Falling in love is a chemical reaction.
Just ask Kaya Rubio, twenty-five year-old molecular genetics graduate student and research assistant. Fed up with her spinster aunts’ relentless reminders and unsolicited advice regarding her Single Since Birth status, she designs a scientific, evidence-based methodology to find her a suitable partner in time for her cousin’s wedding. As any good scientist knows, any valid experimental design requires a negative control. Enter the most unsuitable candidate for a potential boyfriend: the messy, easygoing, café owner Nero Sison. Her null hypothesis? Going out with Nero would establish her baseline data without catalyzing the chemical reaction she seeks.
But when Kaya’s recorded results refuse to make sense, she is forced to come to the conclusion that there are some things in life that are simply, by nature, irrational and illogical. And that sometimes, chemistry doesn’t always happen inside a lab.
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“The standard dating paradigm is flawed and inefficient.”
Eugene raised a brow.
“I have at least five citations to back that up,” I added. “I’ve heard about it, I’ve read about it. And you cannot deny that it’s a valid generalization.”
“Okay. Let’s agree that it’s a lot of time and effort for a very low probability of a successful relationship. For some people, it’s not a justifiable pursuit, but so is academia. I’m guessing you want to take a more scientific approach?”
“Your guess is correct.”
I proceeded to explain that in an effort to save the precious resource of time and effort, I did a simple elimination of the processes individuals undertake to meet potential romantic partners. I am uncomfortable in large crowds and unfamiliar areas so it is unlikely that we would rely on a random encounter in a traditional setting to lead to a more traditional date. Furthermore, there are a number of variables that cannot be controlled and the probability of success is very low.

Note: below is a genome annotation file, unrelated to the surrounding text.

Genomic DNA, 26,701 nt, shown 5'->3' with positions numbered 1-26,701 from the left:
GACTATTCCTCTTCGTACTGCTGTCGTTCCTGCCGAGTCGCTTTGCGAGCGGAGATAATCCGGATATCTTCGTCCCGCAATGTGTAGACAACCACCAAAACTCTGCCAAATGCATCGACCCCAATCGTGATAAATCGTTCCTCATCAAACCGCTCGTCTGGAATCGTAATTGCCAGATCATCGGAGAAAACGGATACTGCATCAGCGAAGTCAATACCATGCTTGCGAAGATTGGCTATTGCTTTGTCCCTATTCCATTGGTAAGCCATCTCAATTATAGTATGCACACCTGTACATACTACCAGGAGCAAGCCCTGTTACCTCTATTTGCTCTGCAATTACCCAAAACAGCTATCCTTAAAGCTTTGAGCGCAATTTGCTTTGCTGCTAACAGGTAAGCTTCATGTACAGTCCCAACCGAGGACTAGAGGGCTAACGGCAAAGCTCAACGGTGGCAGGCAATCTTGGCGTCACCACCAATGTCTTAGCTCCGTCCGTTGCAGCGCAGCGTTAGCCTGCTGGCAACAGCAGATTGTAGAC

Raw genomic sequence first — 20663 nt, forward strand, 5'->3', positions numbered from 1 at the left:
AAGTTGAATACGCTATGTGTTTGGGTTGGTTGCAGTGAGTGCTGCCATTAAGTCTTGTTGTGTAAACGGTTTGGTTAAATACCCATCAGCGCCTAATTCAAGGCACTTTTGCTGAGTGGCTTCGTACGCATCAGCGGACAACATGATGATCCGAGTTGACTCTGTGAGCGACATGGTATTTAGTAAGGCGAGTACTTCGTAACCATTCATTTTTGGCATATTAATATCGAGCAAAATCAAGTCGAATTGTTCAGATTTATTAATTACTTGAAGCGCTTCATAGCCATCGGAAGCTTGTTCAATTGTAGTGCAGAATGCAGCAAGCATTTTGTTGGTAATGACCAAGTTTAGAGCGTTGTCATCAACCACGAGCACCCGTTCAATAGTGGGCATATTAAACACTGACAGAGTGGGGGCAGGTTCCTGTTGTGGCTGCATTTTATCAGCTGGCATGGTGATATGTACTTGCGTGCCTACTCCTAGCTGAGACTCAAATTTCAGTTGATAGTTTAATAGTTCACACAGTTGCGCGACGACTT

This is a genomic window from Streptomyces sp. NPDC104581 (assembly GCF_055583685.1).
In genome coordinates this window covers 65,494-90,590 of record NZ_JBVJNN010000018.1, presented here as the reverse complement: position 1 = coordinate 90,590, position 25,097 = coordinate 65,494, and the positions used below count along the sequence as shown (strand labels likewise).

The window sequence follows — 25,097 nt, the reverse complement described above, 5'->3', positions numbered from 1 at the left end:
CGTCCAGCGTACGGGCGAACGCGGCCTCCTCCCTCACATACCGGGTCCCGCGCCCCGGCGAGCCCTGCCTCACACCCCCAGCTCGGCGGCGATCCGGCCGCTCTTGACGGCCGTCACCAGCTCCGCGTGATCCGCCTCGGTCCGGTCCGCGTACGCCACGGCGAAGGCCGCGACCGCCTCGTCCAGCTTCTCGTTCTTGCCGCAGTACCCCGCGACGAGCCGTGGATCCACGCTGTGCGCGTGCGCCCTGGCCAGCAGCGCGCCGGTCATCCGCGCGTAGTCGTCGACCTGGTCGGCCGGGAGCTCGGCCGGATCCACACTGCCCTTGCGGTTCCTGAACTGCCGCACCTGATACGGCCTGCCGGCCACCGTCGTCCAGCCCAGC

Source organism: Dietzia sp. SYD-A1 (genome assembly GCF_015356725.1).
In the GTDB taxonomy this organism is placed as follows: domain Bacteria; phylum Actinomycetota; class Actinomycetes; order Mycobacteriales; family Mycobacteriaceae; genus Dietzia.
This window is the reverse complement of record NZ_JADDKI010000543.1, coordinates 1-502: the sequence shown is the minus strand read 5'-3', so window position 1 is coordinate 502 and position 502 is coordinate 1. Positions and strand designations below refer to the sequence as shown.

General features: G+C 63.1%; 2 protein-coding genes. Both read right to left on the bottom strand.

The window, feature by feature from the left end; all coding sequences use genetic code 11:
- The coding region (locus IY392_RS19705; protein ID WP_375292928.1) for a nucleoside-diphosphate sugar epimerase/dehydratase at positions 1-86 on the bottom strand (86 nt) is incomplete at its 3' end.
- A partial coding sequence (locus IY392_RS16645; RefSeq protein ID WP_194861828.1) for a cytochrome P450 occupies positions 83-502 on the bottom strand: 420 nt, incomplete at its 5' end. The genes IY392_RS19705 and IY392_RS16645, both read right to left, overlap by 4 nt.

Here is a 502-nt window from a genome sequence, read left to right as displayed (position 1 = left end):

The paradigm of speed-dating addresses the large sample size and presence of spectator variables not actively seeking romantic relationships by gathering interested and available individuals in a focused group and initiating the dyadic process. However, this process of relying on first impressions is inefficient. (Eugene had found it relevant to mention that I was also lacking in the social skills department.) An individual may appear suitable until proven otherwise at a later date—a wasteful use of precious resource.
Online dating was simply unreliable as it required field validation. Though there may be merit in algorithms and statistics as the platform provides the mathematics and the analytics, I was better off applying the generalizations than participating.
What I needed was a strategy that would filter out unwanted individuals.
“What counts as an unwanted individual?”
The question was posed by what can be considered as an intruder in the conversation. An intruder, but not a stranger. Eugene and I had spent a significant amount of time at In Lab, and socialization was inevitable with repeated encounters. This in turn had acquainted us with the staff and crew. Particularly the graveyard shift.
I looked up from the sheet of paper I had been writing on— writing on paper helps me think clearer. It wasn’t even the intrusion that knocked me off my train of thought. I wasn’t annoyed that he was there at all, his presence was unavoidable, an inconvenience at most, but dismissible. Rather, there was something about his voice, something ironic, that irked me. As if he were mocking me. Or, as it occurred to me as I looked up, as if he were challenging me.